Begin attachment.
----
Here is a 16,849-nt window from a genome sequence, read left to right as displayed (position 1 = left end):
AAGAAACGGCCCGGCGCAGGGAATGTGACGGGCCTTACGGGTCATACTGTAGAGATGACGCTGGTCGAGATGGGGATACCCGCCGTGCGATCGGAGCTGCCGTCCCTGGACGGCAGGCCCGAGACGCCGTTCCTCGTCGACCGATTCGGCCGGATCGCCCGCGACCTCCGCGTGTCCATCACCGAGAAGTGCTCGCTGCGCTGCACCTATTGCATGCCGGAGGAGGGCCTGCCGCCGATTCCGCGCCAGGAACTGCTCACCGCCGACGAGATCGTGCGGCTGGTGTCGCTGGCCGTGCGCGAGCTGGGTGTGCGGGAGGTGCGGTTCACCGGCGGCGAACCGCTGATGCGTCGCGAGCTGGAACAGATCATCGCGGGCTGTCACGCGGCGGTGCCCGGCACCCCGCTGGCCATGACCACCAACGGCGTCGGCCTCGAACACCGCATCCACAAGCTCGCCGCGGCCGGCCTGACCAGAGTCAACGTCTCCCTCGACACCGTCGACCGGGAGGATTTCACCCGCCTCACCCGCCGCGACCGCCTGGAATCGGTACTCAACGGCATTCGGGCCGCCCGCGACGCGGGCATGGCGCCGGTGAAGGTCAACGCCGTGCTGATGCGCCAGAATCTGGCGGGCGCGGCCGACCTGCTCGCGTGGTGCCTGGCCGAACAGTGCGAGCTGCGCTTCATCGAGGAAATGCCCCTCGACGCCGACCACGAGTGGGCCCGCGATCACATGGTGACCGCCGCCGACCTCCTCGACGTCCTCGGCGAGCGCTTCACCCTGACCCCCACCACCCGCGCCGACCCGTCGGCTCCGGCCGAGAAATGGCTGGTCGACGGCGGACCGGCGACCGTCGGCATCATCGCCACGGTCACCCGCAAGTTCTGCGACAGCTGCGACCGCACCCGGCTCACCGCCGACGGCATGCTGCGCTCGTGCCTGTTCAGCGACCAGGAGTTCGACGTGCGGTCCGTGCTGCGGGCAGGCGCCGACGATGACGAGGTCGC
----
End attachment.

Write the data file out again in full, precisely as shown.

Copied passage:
Here is a 16,849-nt window from a genome sequence, read left to right as displayed (position 1 = left end):
AAGAAACGGCCCGGCGCAGGGAATGTGACGGGCCTTACGGGTCATACTGTAGAGATGACGCTGGTCGAGATGGGGATACCCGCCGTGCGATCGGAGCTGCCGTCCCTGGACGGCAGGCCCGAGACGCCGTTCCTCGTCGACCGATTCGGCCGGATCGCCCGCGACCTCCGCGTGTCCATCACCGAGAAGTGCTCGCTGCGCTGCACCTATTGCATGCCGGAGGAGGGCCTGCCGCCGATTCCGCGCCAGGAACTGCTCACCGCCGACGAGATCGTGCGGCTGGTGTCGCTGGCCGTGCGCGAGCTGGGTGTGCGGGAGGTGCGGTTCACCGGCGGCGAACCGCTGATGCGTCGCGAGCTGGAACAGATCATCGCGGGCTGTCACGCGGCGGTGCCCGGCACCCCGCTGGCCATGACCACCAACGGCGTCGGCCTCGAACACCGCATCCACAAGCTCGCCGCGGCCGGCCTGACCAGAGTCAACGTCTCCCTCGACACCGTCGACCGGGAGGATTTCACCCGCCTCACCCGCCGCGACCGCCTGGAATCGGTACTCAACGGCATTCGGGCCGCCCGCGACGCGGGCATGGCGCCGGTGAAGGTCAACGCCGTGCTGATGCGCCAGAATCTGGCGGGCGCGGCCGACCTGCTCGCGTGGTGCCTGGCCGAACAGTGCGAGCTGCGCTTCATCGAGGAAATGCCCCTCGACGCCGACCACGAGTGGGCCCGCGATCACATGGTGACCGCCGCCGACCTCCTCGACGTCCTCGGCGAGCGCTTCACCCTGACCCCCACCACCCGCGCCGACCCGTCGGCTCCGGCCGAGAAATGGCTGGTCGACGGCGGACCGGCGACCGTCGGCATCATCGCCACGGTCACCCGCAAGTTCTGCGACAGCTGCGACCGCACCCGGCTCACCGCCGACGGCATGCTGCGCTCGTGCCTGTTCAGCGACCAGGAGTTCGACGTGCGGTCCGTGCTGCGGGCAGGCGCCGACGATGACGAGGTCGC